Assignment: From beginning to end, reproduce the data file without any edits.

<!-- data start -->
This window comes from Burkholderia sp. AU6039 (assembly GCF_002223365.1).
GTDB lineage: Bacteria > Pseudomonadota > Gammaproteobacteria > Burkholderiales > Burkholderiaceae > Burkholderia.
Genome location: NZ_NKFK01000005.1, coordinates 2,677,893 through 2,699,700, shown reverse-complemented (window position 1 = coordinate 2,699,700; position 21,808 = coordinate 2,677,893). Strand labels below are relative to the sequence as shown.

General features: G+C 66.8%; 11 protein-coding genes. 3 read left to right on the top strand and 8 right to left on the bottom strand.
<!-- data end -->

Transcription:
This window comes from Burkholderia sp. AU6039 (assembly GCF_002223365.1).
GTDB lineage: Bacteria > Pseudomonadota > Gammaproteobacteria > Burkholderiales > Burkholderiaceae > Burkholderia.
Genome location: NZ_NKFK01000005.1, coordinates 2,677,893 through 2,699,700, shown reverse-complemented (window position 1 = coordinate 2,699,700; position 21,808 = coordinate 2,677,893). Strand labels below are relative to the sequence as shown.

General features: G+C 66.8%; 11 protein-coding genes. 3 read left to right on the top strand and 8 right to left on the bottom strand.